Light waves are a type of electromagnetic wave and they fall between 400-700 nm long. Microwaves are less energetic but seem to be more dangerous than visible light. Is visible light dangerous at all ...
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What makes cheese so effective at absorbing microwaves?

Whenever I put a meal in the microwave which contains cheese, why does the cheese get hot before the rest of the meal is heated through?
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4answers
12k views

Why don't we use infrared light to heat food?

Why don't we use infrared (IR) or even the far IR just to heat food in a microwave oven instead of, of course, the conventional 2.45 GHz microwaves? Don't people call IR heat waves?
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4answers
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Is it possible to shield a camera so as to record from the inside of a running microwave oven?

Would it be possible to create shielding for a camera, allowing it record food being cooked from the vantage point of the inside of a consumer microwave oven without the camera being damaged? ...
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5answers
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How come Wifi signals can go through walls, and bodies, but kitchen-microwaves only penetrate a few centimeters through absorbing surfaces?

The only difference that I know of between kitchen microwaves and WiFi signals is how much power is pumped through them. Why is it that WiFi signals, being 1000 times weaker can travel so much ...
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2answers
6k views

Do Microwave oven heating times grow linearly with Wattage? Calculating optimal heating time

So this is a completely random and trivial question that was prompted by looking at my microwave oven and the back of a TV dinner and my google searching failed to produce a meaningful answer so ...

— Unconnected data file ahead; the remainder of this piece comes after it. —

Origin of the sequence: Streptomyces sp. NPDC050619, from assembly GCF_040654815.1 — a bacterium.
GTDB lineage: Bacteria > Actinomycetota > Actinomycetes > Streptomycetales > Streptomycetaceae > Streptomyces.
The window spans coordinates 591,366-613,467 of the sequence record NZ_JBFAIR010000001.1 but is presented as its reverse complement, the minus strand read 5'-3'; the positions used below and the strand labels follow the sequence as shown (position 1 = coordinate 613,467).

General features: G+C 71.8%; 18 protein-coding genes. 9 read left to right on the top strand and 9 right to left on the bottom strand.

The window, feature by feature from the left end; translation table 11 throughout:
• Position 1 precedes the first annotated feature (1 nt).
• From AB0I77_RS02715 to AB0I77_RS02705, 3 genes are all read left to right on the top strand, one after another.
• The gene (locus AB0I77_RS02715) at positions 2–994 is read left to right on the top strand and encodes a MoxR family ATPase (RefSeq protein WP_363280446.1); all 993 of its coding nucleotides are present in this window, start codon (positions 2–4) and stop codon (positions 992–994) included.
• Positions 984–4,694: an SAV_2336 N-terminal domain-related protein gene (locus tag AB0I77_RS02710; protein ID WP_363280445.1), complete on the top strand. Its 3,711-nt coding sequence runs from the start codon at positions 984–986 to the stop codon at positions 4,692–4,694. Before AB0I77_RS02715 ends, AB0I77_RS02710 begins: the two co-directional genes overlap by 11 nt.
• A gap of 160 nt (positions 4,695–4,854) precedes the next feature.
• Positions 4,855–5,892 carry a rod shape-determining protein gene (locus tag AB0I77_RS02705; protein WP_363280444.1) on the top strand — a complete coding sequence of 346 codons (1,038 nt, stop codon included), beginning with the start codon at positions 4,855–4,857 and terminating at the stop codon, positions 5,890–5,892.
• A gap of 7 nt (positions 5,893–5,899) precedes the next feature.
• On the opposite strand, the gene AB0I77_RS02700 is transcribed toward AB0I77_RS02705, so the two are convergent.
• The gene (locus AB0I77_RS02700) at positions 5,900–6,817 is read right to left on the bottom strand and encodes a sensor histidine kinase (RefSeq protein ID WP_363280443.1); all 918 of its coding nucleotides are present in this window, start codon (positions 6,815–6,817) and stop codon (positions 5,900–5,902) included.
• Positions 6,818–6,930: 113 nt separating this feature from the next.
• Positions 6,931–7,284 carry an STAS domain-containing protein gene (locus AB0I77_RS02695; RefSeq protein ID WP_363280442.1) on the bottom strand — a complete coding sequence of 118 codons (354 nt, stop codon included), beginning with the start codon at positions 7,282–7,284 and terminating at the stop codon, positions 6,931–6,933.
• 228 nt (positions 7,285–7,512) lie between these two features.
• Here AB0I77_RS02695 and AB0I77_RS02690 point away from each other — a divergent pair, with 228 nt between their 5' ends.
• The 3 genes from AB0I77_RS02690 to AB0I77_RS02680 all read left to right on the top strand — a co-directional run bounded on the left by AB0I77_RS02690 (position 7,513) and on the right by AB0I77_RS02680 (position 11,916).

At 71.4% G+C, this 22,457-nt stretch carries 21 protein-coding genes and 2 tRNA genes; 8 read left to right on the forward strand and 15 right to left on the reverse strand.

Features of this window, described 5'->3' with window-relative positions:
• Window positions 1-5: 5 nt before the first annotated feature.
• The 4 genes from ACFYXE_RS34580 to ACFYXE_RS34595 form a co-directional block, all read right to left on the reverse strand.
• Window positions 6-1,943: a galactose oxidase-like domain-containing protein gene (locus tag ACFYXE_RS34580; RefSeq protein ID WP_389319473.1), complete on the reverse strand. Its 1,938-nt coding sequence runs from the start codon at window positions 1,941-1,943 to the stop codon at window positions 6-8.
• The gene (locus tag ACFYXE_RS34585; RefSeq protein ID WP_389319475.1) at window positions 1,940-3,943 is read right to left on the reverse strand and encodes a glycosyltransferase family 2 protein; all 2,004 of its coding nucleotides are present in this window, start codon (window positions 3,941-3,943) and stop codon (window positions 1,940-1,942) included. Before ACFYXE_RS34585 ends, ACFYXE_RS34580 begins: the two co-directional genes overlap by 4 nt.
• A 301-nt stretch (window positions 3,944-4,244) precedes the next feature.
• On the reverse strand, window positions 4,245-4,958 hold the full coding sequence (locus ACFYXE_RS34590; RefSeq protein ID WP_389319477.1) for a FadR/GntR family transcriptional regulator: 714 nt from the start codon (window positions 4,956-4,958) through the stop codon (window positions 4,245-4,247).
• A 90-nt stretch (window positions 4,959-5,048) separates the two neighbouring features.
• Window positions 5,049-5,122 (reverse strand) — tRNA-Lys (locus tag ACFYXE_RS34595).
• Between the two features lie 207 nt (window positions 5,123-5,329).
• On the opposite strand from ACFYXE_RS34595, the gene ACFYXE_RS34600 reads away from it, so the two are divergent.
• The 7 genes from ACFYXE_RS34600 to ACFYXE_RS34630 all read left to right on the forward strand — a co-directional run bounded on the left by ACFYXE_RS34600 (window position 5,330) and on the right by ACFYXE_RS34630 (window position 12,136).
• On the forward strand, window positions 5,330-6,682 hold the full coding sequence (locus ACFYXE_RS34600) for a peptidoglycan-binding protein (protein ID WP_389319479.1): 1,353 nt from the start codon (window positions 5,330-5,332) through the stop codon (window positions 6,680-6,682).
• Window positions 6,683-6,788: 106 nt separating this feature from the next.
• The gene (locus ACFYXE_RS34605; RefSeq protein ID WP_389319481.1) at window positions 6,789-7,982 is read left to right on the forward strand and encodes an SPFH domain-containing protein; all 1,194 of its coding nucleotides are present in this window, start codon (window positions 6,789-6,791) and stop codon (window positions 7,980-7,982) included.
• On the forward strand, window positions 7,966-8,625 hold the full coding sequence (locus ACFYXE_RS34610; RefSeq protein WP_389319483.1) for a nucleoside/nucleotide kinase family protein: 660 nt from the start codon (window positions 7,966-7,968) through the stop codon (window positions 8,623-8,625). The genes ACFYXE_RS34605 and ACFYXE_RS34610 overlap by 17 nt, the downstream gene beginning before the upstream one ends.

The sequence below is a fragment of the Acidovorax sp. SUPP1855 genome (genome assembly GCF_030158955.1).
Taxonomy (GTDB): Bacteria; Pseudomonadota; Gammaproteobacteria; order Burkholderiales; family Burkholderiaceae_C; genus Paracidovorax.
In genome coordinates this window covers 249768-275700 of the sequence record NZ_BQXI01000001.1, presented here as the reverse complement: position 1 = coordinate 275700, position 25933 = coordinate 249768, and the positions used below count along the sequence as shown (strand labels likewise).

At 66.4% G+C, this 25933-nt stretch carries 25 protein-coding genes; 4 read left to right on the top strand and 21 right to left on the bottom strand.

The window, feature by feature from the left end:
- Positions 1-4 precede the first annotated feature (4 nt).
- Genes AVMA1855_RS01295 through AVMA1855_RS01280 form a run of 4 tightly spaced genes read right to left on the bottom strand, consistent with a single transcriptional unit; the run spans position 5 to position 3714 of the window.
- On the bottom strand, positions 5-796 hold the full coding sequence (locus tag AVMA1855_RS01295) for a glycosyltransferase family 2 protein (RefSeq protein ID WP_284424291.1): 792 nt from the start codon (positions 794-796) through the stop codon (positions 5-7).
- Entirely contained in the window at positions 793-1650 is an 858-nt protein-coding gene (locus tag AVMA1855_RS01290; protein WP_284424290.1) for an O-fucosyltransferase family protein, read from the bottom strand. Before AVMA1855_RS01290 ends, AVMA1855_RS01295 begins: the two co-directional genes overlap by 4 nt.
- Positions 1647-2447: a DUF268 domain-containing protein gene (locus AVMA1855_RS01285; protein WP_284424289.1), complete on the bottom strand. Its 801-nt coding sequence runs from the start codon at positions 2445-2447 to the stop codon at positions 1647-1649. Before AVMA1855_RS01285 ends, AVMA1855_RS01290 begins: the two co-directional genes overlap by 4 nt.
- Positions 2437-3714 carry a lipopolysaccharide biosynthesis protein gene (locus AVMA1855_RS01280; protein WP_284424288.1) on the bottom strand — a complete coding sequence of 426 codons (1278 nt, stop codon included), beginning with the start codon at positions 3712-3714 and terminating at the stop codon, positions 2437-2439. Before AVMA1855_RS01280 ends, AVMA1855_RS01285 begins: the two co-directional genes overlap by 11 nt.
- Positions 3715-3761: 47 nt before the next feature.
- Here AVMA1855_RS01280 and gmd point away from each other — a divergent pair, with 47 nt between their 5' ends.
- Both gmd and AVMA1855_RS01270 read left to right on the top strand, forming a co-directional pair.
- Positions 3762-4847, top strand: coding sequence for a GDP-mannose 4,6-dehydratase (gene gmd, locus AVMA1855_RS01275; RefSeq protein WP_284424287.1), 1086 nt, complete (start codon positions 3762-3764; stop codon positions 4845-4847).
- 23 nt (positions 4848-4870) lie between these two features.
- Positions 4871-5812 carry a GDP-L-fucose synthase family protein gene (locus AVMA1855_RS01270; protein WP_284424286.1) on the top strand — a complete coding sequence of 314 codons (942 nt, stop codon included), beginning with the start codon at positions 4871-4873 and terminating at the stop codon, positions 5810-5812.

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2answers
759 views

Why does plastic wrap grow, then shrink, then grow again when microwaved?

The other night I was reheating a bowl of leftovers in the microwave. There was a fair amount of liquid in the bowl, so I covered the bowl with plastic wrap when I put it in the microwave. When I put ...
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2answers
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How can we detect cosmic background radiation?

From what I understand, CMB is the left over radiation from the Big Bang. As all matter, including the Earth, was made during the Big Bang and then as the universe expanded that matter/energy got ...
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1answer
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What properties make a good barrier for microwave (oven) radiation?

Suppose I have plenty of food I want to heat (which will provide load) in the microwave, and one item I don't want to heat. What properties would make a material a a good shield, to reduce or prevent ...
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2answers
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What would a graph of temperature increase of a cup of water in a microwave look like?

My lunch had been in the microwave for a minute or so, and I was wondering if I took it out 10 seconds early, would the amount of temperature it increased in that 10 seconds be more significant, less ...
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3answers
215 views

Can radio waves be harmful to us?

I was studying about Microwaves and their action on water molecules in heating up the food. This all is probably due to Microwaves have wavelength such that it can be absorbed by water molecules (am i ...